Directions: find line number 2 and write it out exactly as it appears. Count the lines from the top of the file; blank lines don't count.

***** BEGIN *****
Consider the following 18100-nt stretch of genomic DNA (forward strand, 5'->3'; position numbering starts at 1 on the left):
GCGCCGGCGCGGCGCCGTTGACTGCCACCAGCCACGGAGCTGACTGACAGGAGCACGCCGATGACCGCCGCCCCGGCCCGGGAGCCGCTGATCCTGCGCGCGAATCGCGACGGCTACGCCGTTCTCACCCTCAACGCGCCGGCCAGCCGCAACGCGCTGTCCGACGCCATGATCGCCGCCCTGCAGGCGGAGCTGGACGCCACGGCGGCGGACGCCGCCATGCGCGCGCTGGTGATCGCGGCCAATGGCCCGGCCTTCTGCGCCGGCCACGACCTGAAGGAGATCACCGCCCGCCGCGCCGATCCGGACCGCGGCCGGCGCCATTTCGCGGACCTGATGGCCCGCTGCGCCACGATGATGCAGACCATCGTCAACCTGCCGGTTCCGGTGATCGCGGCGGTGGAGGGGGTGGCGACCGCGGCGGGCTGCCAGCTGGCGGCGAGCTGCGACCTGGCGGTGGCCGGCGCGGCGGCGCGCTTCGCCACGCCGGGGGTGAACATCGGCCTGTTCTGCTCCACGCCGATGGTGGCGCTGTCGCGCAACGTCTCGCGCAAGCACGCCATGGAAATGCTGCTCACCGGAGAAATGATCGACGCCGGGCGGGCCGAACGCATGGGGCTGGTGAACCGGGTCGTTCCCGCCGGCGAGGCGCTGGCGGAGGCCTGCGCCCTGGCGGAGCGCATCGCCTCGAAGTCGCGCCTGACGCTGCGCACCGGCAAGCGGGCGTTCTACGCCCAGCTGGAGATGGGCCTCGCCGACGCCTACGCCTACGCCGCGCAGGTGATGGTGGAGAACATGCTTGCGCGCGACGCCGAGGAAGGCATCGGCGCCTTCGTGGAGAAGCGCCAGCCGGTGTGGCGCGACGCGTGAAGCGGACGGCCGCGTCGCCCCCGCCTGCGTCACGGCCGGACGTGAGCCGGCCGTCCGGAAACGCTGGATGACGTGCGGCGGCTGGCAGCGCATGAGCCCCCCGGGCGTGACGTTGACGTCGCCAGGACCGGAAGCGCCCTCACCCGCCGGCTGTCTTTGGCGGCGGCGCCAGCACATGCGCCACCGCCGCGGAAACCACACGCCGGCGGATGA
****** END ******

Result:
GCGCCGGCGCGGCGCCGTTGACTGCCACCAGCCACGGAGCTGACTGACAGGAGCACGCCGATGACCGCCGCCCCGGCCCGGGAGCCGCTGATCCTGCGCGCGAATCGCGACGGCTACGCCGTTCTCACCCTCAACGCGCCGGCCAGCCGCAACGCGCTGTCCGACGCCATGATCGCCGCCCTGCAGGCGGAGCTGGACGCCACGGCGGCGGACGCCGCCATGCGCGCGCTGGTGATCGCGGCCAATGGCCCGGCCTTCTGCGCCGGCCACGACCTGAAGGAGATCACCGCCCGCCGCGCCGATCCGGACCGCGGCCGGCGCCATTTCGCGGACCTGATGGCCCGCTGCGCCACGATGATGCAGACCATCGTCAACCTGCCGGTTCCGGTGATCGCGGCGGTGGAGGGGGTGGCGACCGCGGCGGGCTGCCAGCTGGCGGCGAGCTGCGACCTGGCGGTGGCCGGCGCGGCGGCGCGCTTCGCCACGCCGGGGGTGAACATCGGCCTGTTCTGCTCCACGCCGATGGTGGCGCTGTCGCGCAACGTCTCGCGCAAGCACGCCATGGAAATGCTGCTCACCGGAGAAATGATCGACGCCGGGCGGGCCGAACGCATGGGGCTGGTGAACCGGGTCGTTCCCGCCGGCGAGGCGCTGGCGGAGGCCTGCGCCCTGGCGGAGCGCATCGCCTCGAAGTCGCGCCTGACGCTGCGCACCGGCAAGCGGGCGTTCTACGCCCAGCTGGAGATGGGCCTCGCCGACGCCTACGCCTACGCCGCGCAGGTGATGGTGGAGAACATGCTTGCGCGCGACGCCGAGGAAGGCATCGGCGCCTTCGTGGAGAAGCGCCAGCCGGTGTGGCGCGACGCGTGAAGCGGACGGCCGCGTCGCCCCCGCCTGCGTCACGGCCGGACGTGAGCCGGCCGTCCGGAAACGCTGGATGACGTGCGGCGGCTGGCAGCGCATGAGCCCCCCGGGCGTGACGTTGACGTCGCCAGGACCGGAAGCGCCCTCACCCGCCGGCTGTCTTTGGCGGCGGCGCCAGCACATGCGCCACCGCCGCGGAAACCACACGCCGGCGGATGA